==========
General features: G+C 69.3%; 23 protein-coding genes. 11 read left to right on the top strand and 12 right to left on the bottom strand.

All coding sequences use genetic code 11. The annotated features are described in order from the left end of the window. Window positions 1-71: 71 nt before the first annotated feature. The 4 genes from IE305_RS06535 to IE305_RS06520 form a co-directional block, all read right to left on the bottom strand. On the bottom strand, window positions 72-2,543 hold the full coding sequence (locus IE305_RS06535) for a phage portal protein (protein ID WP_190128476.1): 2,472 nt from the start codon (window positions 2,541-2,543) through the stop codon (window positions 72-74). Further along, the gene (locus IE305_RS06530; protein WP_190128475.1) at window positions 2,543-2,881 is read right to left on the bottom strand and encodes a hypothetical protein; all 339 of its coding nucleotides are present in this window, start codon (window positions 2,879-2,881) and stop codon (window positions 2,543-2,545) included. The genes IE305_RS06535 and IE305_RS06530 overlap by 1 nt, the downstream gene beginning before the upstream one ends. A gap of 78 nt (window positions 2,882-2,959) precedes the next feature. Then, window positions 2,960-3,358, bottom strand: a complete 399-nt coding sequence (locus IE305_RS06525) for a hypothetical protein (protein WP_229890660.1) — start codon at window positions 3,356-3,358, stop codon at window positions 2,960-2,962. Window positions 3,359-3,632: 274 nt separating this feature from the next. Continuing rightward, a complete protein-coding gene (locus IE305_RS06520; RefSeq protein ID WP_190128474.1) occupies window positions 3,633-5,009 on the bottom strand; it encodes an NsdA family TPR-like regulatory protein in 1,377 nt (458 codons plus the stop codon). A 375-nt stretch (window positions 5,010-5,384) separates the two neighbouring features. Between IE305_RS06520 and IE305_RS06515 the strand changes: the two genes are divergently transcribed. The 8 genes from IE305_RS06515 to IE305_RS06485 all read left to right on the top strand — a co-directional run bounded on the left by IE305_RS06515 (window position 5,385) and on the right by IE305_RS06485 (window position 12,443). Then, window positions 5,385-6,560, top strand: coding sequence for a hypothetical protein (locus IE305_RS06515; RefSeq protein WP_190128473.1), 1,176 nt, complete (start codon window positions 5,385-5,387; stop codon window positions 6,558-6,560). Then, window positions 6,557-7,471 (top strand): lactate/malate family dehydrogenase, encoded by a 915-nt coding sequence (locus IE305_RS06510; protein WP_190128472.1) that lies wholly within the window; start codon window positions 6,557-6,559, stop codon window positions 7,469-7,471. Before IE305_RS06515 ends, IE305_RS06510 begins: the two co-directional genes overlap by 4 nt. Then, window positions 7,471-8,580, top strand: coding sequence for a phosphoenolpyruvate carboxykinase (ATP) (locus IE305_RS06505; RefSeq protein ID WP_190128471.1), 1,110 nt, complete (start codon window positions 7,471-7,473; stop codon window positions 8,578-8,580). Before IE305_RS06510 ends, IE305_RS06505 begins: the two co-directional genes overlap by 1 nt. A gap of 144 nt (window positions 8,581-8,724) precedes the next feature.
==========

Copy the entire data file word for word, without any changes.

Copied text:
General features: G+C 69.3%; 23 protein-coding genes. 11 read left to right on the top strand and 12 right to left on the bottom strand.

All coding sequences use genetic code 11. The annotated features are described in order from the left end of the window. Window positions 1-71: 71 nt before the first annotated feature. The 4 genes from IE305_RS06535 to IE305_RS06520 form a co-directional block, all read right to left on the bottom strand. On the bottom strand, window positions 72-2,543 hold the full coding sequence (locus IE305_RS06535) for a phage portal protein (protein ID WP_190128476.1): 2,472 nt from the start codon (window positions 2,541-2,543) through the stop codon (window positions 72-74). Further along, the gene (locus IE305_RS06530; protein WP_190128475.1) at window positions 2,543-2,881 is read right to left on the bottom strand and encodes a hypothetical protein; all 339 of its coding nucleotides are present in this window, start codon (window positions 2,879-2,881) and stop codon (window positions 2,543-2,545) included. The genes IE305_RS06535 and IE305_RS06530 overlap by 1 nt, the downstream gene beginning before the upstream one ends. A gap of 78 nt (window positions 2,882-2,959) precedes the next feature. Then, window positions 2,960-3,358, bottom strand: a complete 399-nt coding sequence (locus IE305_RS06525) for a hypothetical protein (protein WP_229890660.1) — start codon at window positions 3,356-3,358, stop codon at window positions 2,960-2,962. Window positions 3,359-3,632: 274 nt separating this feature from the next. Continuing rightward, a complete protein-coding gene (locus IE305_RS06520; RefSeq protein ID WP_190128474.1) occupies window positions 3,633-5,009 on the bottom strand; it encodes an NsdA family TPR-like regulatory protein in 1,377 nt (458 codons plus the stop codon). A 375-nt stretch (window positions 5,010-5,384) separates the two neighbouring features. Between IE305_RS06520 and IE305_RS06515 the strand changes: the two genes are divergently transcribed. The 8 genes from IE305_RS06515 to IE305_RS06485 all read left to right on the top strand — a co-directional run bounded on the left by IE305_RS06515 (window position 5,385) and on the right by IE305_RS06485 (window position 12,443). Then, window positions 5,385-6,560, top strand: coding sequence for a hypothetical protein (locus IE305_RS06515; RefSeq protein WP_190128473.1), 1,176 nt, complete (start codon window positions 5,385-5,387; stop codon window positions 6,558-6,560). Then, window positions 6,557-7,471 (top strand): lactate/malate family dehydrogenase, encoded by a 915-nt coding sequence (locus IE305_RS06510; protein WP_190128472.1) that lies wholly within the window; start codon window positions 6,557-6,559, stop codon window positions 7,469-7,471. Before IE305_RS06515 ends, IE305_RS06510 begins: the two co-directional genes overlap by 4 nt. Then, window positions 7,471-8,580, top strand: coding sequence for a phosphoenolpyruvate carboxykinase (ATP) (locus IE305_RS06505; RefSeq protein ID WP_190128471.1), 1,110 nt, complete (start codon window positions 7,471-7,473; stop codon window positions 8,578-8,580). Before IE305_RS06510 ends, IE305_RS06505 begins: the two co-directional genes overlap by 1 nt. A gap of 144 nt (window positions 8,581-8,724) precedes the next feature.